The Clash of Images by Abdelfattah Kilito, translated by Robyn Creswell
Abdelfattah Kilito sets his short stories in places rich with stunning imagery, such as in the shadows of a cinema, where an Arab boy watches cowboy movies, “anxious and trembling with desire.” The movie’s images -- the duel, the mount-up, the Indian attack, the fight in the saloon, the kiss -- help push the boy into adulthood and leave him troubled by their power to entrance. “In the cave whose lights had just come on they were freed of their chains, yet they wanted nothing more than to put the chains back on, to dive back into the darkness, lose consciousness of themselves and let their gazes glide over those fleeting, illusory, and deceitful images,” Kilito writes in his collection of stories, The Clash of Images, recently translated into English by Robyn Creswell.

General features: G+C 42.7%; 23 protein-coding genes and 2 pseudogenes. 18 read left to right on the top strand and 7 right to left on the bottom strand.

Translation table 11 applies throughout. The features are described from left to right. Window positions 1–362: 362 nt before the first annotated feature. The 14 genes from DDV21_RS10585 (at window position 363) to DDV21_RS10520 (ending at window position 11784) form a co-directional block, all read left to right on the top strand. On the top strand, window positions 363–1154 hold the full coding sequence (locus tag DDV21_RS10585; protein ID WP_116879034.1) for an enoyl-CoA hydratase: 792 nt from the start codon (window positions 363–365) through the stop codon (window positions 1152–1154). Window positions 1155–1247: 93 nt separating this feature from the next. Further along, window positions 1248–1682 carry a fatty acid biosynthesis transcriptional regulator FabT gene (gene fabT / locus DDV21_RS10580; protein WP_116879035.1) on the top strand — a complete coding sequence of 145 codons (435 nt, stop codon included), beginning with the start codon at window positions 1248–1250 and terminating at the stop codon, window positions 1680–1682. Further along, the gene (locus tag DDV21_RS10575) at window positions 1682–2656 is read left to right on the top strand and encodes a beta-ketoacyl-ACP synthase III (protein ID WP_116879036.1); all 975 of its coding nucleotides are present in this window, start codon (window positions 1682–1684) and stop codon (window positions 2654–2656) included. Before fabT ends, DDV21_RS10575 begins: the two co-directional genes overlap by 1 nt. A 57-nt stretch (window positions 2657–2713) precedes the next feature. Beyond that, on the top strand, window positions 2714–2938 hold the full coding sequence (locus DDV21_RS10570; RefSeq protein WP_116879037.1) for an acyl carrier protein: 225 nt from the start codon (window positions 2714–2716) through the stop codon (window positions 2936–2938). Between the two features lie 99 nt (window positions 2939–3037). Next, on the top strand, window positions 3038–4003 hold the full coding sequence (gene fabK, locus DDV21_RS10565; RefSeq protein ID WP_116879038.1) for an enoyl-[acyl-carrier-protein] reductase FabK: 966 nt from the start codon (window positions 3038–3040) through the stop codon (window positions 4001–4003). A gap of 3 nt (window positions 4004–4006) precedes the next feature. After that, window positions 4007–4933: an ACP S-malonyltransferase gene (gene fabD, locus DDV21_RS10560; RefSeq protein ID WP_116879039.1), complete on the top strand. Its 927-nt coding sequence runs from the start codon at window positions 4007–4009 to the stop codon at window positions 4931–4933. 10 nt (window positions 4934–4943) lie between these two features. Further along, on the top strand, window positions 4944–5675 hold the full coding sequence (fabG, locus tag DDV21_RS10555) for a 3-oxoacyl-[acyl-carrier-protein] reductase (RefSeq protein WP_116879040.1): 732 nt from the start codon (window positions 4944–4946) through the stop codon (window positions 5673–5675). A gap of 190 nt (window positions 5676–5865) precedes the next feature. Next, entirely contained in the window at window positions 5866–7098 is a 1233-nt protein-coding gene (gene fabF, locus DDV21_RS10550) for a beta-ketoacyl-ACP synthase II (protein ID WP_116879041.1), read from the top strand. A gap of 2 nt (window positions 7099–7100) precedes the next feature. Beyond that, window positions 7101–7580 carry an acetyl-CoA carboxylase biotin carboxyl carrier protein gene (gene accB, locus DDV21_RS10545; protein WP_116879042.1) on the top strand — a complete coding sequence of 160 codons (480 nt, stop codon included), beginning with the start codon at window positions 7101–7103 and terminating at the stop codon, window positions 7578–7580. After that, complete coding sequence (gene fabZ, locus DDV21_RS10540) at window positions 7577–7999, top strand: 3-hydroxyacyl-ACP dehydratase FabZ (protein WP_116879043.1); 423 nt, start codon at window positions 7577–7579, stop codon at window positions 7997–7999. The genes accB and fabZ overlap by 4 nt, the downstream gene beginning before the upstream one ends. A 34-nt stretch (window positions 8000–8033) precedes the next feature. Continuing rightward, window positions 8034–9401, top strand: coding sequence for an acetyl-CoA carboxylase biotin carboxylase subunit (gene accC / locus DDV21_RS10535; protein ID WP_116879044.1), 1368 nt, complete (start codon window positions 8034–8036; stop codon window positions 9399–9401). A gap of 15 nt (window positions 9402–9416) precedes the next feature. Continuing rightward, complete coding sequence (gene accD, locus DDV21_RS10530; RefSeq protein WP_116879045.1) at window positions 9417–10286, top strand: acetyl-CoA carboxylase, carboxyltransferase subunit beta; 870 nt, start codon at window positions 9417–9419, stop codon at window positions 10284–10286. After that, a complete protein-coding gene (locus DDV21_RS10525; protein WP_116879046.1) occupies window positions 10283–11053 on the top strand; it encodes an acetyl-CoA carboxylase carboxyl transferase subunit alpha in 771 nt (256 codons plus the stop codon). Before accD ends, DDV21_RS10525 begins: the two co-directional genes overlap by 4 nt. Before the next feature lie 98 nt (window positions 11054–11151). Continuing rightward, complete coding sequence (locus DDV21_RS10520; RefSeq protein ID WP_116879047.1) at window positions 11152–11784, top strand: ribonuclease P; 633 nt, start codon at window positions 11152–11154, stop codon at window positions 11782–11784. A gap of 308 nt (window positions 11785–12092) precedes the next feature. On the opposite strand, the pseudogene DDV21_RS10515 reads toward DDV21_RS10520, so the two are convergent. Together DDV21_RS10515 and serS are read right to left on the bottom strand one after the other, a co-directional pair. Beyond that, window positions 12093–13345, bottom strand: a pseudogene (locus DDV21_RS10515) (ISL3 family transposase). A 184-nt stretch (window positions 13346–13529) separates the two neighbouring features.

Such scenes and the reflection that follows them provide a fascinating analysis of images in post-modern society, by an author who proves he is not desensitized to them. The collection contains 13 loosely linked stories, told mostly from the perspective of young North African men and boys. Kilito, a professor at the Mohammed V University in Morocco, primarily writes criticism of Arab literature, but makes a deft turn to a blend of fiction and memoir in The Clash of Images. The stories verge on family and cultural history, blurring the line between fiction, fantasy and reality in an attempt to cope with the meeting of Islam and the West’s various forms of image making -- the photograph, the comic book, the film and even literature like Don Quixote. Kilito attempts to map the transition of a culture from oral and text based modes of representation into today’s world, where the image rules. The stories accomplish deep reflection about the role of the image and its manipulation of identity in post-modern society with winsome storytelling and delightful characters.